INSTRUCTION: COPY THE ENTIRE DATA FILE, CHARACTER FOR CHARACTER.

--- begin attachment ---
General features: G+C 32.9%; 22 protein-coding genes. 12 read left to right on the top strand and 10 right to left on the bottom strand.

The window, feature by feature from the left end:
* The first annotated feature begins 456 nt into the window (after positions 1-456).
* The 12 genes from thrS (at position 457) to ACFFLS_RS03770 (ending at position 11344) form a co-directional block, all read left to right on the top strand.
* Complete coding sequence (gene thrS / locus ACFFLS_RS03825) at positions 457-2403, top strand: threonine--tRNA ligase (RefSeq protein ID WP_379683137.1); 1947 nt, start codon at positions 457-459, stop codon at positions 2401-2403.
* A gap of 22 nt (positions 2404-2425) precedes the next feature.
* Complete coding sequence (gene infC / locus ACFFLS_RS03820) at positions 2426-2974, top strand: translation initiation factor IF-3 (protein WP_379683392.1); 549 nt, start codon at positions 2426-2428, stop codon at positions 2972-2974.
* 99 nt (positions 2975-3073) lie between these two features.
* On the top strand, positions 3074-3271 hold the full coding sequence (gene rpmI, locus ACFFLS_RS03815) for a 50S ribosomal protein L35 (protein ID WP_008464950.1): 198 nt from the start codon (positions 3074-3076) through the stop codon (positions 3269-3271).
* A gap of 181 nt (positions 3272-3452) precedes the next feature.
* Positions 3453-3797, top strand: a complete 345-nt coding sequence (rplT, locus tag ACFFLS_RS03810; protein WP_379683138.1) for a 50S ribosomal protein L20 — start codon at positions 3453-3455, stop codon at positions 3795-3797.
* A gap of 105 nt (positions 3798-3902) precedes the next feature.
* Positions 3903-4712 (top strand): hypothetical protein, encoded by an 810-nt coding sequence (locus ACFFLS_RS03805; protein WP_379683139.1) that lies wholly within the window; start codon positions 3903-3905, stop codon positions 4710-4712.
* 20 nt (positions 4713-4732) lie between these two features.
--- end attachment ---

General features: G+C 32.9%; 22 protein-coding genes. 12 read left to right on the top strand and 10 right to left on the bottom strand.

The window, feature by feature from the left end:
* The first annotated feature begins 456 nt into the window (after positions 1-456).
* The 12 genes from thrS (at position 457) to ACFFLS_RS03770 (ending at position 11344) form a co-directional block, all read left to right on the top strand.
* Complete coding sequence (gene thrS / locus ACFFLS_RS03825) at positions 457-2403, top strand: threonine--tRNA ligase (RefSeq protein ID WP_379683137.1); 1947 nt, start codon at positions 457-459, stop codon at positions 2401-2403.
* A gap of 22 nt (positions 2404-2425) precedes the next feature.
* Complete coding sequence (gene infC / locus ACFFLS_RS03820) at positions 2426-2974, top strand: translation initiation factor IF-3 (protein WP_379683392.1); 549 nt, start codon at positions 2426-2428, stop codon at positions 2972-2974.
* 99 nt (positions 2975-3073) lie between these two features.
* On the top strand, positions 3074-3271 hold the full coding sequence (gene rpmI, locus ACFFLS_RS03815) for a 50S ribosomal protein L35 (protein ID WP_008464950.1): 198 nt from the start codon (positions 3074-3076) through the stop codon (positions 3269-3271).
* A gap of 181 nt (positions 3272-3452) precedes the next feature.
* Positions 3453-3797, top strand: a complete 345-nt coding sequence (rplT, locus tag ACFFLS_RS03810; protein WP_379683138.1) for a 50S ribosomal protein L20 — start codon at positions 3453-3455, stop codon at positions 3795-3797.
* A gap of 105 nt (positions 3798-3902) precedes the next feature.
* Positions 3903-4712 (top strand): hypothetical protein, encoded by an 810-nt coding sequence (locus ACFFLS_RS03805; protein WP_379683139.1) that lies wholly within the window; start codon positions 3903-3905, stop codon positions 4710-4712.
* 20 nt (positions 4713-4732) lie between these two features.